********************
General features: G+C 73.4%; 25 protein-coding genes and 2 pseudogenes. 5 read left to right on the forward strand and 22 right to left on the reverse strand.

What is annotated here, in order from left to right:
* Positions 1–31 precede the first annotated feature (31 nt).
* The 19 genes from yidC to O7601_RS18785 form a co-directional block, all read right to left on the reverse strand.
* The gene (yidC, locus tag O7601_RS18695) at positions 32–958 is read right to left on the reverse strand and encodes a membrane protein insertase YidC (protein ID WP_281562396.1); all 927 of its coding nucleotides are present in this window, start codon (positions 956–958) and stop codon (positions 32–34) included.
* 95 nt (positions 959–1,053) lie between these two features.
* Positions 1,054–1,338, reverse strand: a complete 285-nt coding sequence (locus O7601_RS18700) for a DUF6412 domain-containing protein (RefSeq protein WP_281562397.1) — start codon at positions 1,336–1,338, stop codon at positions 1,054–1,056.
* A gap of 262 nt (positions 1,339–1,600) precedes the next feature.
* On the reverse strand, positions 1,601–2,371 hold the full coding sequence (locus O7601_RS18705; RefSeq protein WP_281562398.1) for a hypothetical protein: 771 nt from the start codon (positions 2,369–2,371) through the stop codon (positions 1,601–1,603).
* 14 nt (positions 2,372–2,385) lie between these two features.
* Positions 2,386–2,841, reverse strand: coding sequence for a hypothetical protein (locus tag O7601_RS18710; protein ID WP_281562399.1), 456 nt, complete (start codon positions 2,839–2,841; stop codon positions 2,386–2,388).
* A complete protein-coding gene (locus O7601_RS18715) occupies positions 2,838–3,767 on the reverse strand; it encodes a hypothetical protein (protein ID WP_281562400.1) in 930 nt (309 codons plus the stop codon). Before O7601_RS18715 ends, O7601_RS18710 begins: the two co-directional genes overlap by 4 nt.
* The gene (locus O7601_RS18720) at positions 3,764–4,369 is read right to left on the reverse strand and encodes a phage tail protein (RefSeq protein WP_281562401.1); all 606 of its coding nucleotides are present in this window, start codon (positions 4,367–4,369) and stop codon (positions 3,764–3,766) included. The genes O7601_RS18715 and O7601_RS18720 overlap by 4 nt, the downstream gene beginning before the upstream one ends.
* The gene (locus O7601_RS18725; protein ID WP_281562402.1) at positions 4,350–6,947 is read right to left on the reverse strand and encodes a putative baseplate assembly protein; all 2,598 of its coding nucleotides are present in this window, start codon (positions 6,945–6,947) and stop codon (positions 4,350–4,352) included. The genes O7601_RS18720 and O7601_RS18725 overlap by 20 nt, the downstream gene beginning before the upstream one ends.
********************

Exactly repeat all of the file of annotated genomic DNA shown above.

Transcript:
General features: G+C 73.4%; 25 protein-coding genes and 2 pseudogenes. 5 read left to right on the forward strand and 22 right to left on the reverse strand.

What is annotated here, in order from left to right:
* Positions 1–31 precede the first annotated feature (31 nt).
* The 19 genes from yidC to O7601_RS18785 form a co-directional block, all read right to left on the reverse strand.
* The gene (yidC, locus tag O7601_RS18695) at positions 32–958 is read right to left on the reverse strand and encodes a membrane protein insertase YidC (protein ID WP_281562396.1); all 927 of its coding nucleotides are present in this window, start codon (positions 956–958) and stop codon (positions 32–34) included.
* 95 nt (positions 959–1,053) lie between these two features.
* Positions 1,054–1,338, reverse strand: a complete 285-nt coding sequence (locus O7601_RS18700) for a DUF6412 domain-containing protein (RefSeq protein WP_281562397.1) — start codon at positions 1,336–1,338, stop codon at positions 1,054–1,056.
* A gap of 262 nt (positions 1,339–1,600) precedes the next feature.
* On the reverse strand, positions 1,601–2,371 hold the full coding sequence (locus O7601_RS18705; RefSeq protein WP_281562398.1) for a hypothetical protein: 771 nt from the start codon (positions 2,369–2,371) through the stop codon (positions 1,601–1,603).
* 14 nt (positions 2,372–2,385) lie between these two features.
* Positions 2,386–2,841, reverse strand: coding sequence for a hypothetical protein (locus tag O7601_RS18710; protein ID WP_281562399.1), 456 nt, complete (start codon positions 2,839–2,841; stop codon positions 2,386–2,388).
* A complete protein-coding gene (locus O7601_RS18715) occupies positions 2,838–3,767 on the reverse strand; it encodes a hypothetical protein (protein ID WP_281562400.1) in 930 nt (309 codons plus the stop codon). Before O7601_RS18715 ends, O7601_RS18710 begins: the two co-directional genes overlap by 4 nt.
* The gene (locus O7601_RS18720) at positions 3,764–4,369 is read right to left on the reverse strand and encodes a phage tail protein (RefSeq protein WP_281562401.1); all 606 of its coding nucleotides are present in this window, start codon (positions 4,367–4,369) and stop codon (positions 3,764–3,766) included. The genes O7601_RS18715 and O7601_RS18720 overlap by 4 nt, the downstream gene beginning before the upstream one ends.
* The gene (locus O7601_RS18725; protein ID WP_281562402.1) at positions 4,350–6,947 is read right to left on the reverse strand and encodes a putative baseplate assembly protein; all 2,598 of its coding nucleotides are present in this window, start codon (positions 6,945–6,947) and stop codon (positions 4,350–4,352) included. The genes O7601_RS18720 and O7601_RS18725 overlap by 20 nt, the downstream gene beginning before the upstream one ends.